Musician and songwriter Bobby Emmons has died, aged 72.
Emmons passed away at a hospital in Nashville, Tennessee on Monday night (23Feb15) after losing his battle with an undisclosed illness.
A self-taught musician, he began his career in 1959 as a member of American rock n' roll pioneer Bill Black's band. He toured the world with Black and later had a successful career in the house bands at Hi Records and American Studios, which were considered two of the biggest labels in the 1960s and 1970s.
He frequently teamed up with Willie Nelson for sessions and performed with the country music legend's supergroup The Highwaymen, which also featured Johnny Cash, Waylon Jennings and Kris Kristofferson.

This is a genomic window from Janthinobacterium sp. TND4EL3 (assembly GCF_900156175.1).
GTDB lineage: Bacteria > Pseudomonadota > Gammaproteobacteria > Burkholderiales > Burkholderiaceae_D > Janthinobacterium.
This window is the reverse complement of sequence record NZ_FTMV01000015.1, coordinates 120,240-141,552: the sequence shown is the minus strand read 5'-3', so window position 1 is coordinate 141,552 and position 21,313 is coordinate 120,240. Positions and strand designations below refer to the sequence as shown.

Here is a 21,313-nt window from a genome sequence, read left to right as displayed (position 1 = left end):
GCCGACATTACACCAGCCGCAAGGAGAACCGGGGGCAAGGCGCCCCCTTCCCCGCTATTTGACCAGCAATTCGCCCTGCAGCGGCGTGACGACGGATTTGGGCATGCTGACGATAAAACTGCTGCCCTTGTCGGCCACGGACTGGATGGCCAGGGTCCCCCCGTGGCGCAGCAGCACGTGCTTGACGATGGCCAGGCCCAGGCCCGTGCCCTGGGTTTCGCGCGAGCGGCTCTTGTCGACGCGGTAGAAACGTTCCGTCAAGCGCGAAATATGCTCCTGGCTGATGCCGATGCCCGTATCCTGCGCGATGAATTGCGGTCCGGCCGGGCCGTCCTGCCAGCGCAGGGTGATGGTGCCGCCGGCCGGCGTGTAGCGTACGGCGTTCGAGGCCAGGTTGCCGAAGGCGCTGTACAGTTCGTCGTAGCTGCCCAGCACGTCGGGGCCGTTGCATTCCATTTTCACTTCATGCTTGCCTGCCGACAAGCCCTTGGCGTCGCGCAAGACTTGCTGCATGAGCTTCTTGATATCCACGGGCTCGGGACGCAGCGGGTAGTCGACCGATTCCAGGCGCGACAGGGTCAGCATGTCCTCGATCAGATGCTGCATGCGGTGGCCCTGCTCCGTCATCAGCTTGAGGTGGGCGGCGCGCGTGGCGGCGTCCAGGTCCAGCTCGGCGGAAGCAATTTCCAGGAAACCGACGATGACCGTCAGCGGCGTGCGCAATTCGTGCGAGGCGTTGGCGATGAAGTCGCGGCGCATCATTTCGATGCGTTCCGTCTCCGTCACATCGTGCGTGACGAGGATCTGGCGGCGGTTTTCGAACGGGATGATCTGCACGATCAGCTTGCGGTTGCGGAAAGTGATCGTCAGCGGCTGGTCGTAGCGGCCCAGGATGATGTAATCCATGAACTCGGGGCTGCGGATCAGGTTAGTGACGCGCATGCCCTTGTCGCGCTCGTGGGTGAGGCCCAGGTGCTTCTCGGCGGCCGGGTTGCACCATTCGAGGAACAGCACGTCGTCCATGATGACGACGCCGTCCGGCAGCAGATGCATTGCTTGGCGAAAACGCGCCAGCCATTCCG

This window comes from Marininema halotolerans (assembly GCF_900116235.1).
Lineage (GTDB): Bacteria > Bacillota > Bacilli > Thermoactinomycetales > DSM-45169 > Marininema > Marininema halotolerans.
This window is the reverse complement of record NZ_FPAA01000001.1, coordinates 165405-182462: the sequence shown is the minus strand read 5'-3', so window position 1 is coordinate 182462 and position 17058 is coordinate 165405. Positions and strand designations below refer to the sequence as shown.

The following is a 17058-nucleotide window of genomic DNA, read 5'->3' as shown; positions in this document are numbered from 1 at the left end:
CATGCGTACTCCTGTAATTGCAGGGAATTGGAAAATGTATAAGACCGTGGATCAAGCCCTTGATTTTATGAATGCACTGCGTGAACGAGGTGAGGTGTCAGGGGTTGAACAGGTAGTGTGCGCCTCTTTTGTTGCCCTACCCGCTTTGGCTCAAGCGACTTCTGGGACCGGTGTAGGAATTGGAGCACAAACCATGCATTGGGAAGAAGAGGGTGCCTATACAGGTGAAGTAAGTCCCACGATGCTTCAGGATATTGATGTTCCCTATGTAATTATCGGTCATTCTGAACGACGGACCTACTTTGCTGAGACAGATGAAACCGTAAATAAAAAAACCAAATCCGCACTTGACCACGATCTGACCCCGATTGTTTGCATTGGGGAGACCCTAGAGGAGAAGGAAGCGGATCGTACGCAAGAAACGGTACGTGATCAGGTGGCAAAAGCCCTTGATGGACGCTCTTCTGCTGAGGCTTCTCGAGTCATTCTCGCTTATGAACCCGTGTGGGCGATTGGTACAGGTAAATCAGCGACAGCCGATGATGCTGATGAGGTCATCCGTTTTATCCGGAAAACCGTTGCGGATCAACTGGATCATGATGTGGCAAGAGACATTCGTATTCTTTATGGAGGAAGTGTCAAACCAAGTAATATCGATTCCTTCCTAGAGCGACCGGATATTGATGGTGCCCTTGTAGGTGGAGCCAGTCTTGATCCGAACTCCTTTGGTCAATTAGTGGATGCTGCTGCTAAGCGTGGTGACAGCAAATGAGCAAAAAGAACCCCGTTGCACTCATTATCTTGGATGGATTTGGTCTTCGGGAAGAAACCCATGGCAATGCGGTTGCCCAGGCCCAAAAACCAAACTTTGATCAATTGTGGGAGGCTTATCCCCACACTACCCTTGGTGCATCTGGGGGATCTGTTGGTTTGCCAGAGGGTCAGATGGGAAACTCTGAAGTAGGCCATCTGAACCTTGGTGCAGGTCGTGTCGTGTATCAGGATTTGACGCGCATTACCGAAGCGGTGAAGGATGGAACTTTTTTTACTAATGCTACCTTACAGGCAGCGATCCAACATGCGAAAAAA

As a songwriter, Emmons penned such tracks as Jennings' Wurlitzer Prize, Tanya Tucker and George Strait's So Much Like My Dad, and multiple tunes for B.J. Thomas.
Among his many accolades, Emmons was nominated for three Grammy Awards, and honoured by the Nashville Songwriters Association International for his career contributions to music.
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